Once a org.hibernate.service.ServiceRegistry is built it is considered immutable; the services themselves might accept reconfiguration, but immutability here means adding or replacing services. So another role provided by the org.hibernate.service.ServiceRegistryBuilder is to allow tweaking of the services that will be contained in the org.hibernate.service.ServiceRegistry generated from it.

There are two means to tell a org.hibernate.service.ServiceRegistryBuilder about custom services.

  • Implement a org.hibernate.service.spi.BasicServiceInitiator class to control on-demand construction of the service class and add it to the org.hibernate.service.ServiceRegistryBuilder using its addInitiator method.
  • Just instantiate the service class and add it to the org.hibernate.service.ServiceRegistryBuilder using its addService method.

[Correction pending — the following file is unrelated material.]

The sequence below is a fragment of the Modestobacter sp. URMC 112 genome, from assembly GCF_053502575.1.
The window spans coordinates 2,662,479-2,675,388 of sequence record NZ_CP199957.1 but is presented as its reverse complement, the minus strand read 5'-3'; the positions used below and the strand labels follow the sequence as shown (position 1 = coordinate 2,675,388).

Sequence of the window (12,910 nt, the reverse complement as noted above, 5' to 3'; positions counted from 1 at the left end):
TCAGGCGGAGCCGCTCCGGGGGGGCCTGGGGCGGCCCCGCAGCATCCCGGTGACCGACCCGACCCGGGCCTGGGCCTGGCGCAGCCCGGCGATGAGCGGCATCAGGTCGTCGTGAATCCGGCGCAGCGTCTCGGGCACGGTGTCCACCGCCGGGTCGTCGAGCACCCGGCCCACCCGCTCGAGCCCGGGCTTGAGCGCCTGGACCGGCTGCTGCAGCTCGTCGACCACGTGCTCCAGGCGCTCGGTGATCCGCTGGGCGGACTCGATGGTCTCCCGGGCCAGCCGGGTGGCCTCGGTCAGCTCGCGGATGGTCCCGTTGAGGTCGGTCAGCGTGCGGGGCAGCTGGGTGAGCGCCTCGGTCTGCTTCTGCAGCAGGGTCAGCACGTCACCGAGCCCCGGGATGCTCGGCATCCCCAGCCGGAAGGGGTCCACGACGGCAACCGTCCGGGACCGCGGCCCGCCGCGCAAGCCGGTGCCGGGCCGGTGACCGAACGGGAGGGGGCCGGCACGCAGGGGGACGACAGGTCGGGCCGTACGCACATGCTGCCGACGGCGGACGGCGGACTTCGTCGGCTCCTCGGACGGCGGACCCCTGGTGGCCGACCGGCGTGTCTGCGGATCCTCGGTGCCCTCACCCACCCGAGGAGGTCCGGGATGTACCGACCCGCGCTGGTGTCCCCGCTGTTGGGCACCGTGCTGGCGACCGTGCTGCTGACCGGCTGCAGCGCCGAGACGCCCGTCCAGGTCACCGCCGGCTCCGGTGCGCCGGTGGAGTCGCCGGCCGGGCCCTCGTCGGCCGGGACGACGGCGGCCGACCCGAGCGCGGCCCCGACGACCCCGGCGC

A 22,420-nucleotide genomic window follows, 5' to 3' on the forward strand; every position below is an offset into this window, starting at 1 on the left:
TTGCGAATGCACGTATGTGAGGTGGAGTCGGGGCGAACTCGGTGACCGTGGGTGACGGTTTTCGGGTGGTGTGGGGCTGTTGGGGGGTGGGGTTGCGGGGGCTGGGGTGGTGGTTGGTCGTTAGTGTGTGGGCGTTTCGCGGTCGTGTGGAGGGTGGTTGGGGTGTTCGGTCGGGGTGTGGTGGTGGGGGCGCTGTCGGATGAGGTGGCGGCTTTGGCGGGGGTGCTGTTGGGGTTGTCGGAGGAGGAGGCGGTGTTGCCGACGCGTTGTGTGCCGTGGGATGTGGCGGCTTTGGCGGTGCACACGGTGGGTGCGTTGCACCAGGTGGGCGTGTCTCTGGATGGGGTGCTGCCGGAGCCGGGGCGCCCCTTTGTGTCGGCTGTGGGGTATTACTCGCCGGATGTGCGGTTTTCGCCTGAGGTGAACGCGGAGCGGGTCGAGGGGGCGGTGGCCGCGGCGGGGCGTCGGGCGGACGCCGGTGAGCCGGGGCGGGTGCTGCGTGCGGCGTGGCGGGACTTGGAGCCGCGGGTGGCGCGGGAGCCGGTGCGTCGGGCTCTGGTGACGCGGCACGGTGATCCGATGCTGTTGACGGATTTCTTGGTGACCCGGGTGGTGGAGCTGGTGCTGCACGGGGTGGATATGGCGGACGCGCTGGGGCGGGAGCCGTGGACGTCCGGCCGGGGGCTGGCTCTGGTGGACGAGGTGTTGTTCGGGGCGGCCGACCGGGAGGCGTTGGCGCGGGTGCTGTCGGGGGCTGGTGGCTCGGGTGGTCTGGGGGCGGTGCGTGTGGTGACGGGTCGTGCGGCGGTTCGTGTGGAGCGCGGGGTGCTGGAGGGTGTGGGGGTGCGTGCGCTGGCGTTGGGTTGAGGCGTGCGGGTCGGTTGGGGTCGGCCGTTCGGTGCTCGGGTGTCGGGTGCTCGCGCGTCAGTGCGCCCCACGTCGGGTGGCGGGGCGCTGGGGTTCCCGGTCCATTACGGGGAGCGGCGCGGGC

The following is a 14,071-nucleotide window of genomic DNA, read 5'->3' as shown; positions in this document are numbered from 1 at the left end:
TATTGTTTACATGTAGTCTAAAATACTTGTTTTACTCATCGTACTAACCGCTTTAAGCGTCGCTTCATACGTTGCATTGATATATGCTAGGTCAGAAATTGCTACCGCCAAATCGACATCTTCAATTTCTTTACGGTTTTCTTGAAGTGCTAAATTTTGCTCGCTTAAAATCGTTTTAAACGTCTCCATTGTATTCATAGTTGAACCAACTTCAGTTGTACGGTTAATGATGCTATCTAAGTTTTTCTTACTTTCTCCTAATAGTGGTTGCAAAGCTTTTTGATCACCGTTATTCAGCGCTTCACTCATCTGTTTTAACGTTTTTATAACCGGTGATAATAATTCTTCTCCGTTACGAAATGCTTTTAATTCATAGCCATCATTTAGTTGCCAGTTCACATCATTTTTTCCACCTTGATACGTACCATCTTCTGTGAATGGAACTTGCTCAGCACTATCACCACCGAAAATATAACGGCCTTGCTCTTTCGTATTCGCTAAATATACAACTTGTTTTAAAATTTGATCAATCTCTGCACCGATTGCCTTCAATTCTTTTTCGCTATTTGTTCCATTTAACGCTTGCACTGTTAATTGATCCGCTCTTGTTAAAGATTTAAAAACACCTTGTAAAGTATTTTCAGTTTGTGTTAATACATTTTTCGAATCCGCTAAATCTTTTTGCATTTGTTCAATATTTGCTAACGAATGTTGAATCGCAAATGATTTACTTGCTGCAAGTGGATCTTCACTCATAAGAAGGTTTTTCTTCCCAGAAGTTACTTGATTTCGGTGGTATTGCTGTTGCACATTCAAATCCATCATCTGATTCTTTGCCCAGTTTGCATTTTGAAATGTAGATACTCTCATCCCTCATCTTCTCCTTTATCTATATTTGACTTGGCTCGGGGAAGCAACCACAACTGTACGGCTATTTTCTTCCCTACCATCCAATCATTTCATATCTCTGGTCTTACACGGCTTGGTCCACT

Either approach is valid for extending a registry, such as adding new service roles, and overriding services, such as replacing service implementations.

Example: Use ServiceRegistryBuilder to Replace an Existing Service with a Custom Service

ServiceRegistryBuilder registryBuilder =
    new ServiceRegistryBuilder(bootstrapServiceRegistry);
registryBuilder.addService(JdbcServices.class, new MyCustomJdbcService());
ServiceRegistry serviceRegistry = registryBuilder.buildServiceRegistry();

public class MyCustomJdbcService implements JdbcServices{

   public ConnectionProvider getConnectionProvider() {
       return null;

   public Dialect getDialect() {
       return null;

   public SqlStatementLogger getSqlStatementLogger() {
       return null;